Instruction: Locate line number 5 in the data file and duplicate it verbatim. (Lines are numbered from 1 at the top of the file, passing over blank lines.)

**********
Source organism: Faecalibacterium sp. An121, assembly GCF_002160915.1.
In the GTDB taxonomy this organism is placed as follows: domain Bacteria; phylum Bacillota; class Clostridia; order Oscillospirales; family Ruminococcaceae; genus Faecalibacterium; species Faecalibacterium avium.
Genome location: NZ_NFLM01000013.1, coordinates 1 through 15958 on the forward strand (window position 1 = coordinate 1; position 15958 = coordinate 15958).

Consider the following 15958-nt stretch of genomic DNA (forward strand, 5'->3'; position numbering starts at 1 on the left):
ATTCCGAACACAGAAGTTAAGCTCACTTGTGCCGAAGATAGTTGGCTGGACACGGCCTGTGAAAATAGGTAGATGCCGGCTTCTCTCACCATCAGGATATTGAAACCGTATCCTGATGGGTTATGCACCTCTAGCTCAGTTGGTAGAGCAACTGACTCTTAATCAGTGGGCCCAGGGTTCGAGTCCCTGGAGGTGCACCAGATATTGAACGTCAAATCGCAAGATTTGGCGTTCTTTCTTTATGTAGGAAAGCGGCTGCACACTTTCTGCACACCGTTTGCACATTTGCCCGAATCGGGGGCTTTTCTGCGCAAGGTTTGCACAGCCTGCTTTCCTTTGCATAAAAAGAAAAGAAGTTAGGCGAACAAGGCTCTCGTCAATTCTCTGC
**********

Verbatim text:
ATTCCGAACACAGAAGTTAAGCTCACTTGTGCCGAAGATAGTTGGCTGGACACGGCCTGTGAAAATAGGTAGATGCCGGCTTCTCTCACCATCAGGATATTGAAACCGTATCCTGATGGGTTATGCACCTCTAGCTCAGTTGGTAGAGCAACTGACTCTTAATCAGTGGGCCCAGGGTTCGAGTCCCTGGAGGTGCACCAGATATTGAACGTCAAATCGCAAGATTTGGCGTTCTTTCTTTATGTAGGAAAGCGGCTGCACACTTTCTGCACACCGTTTGCACATTTGCCCGAATCGGGGGCTTTTCTGCGCAAGGTTTGCACAGCCTGCTTTCCTTTGCATAAAAAGAAAAGAAGTTAGGCGAACAAGGCTCTCGTCAATTCTCTGC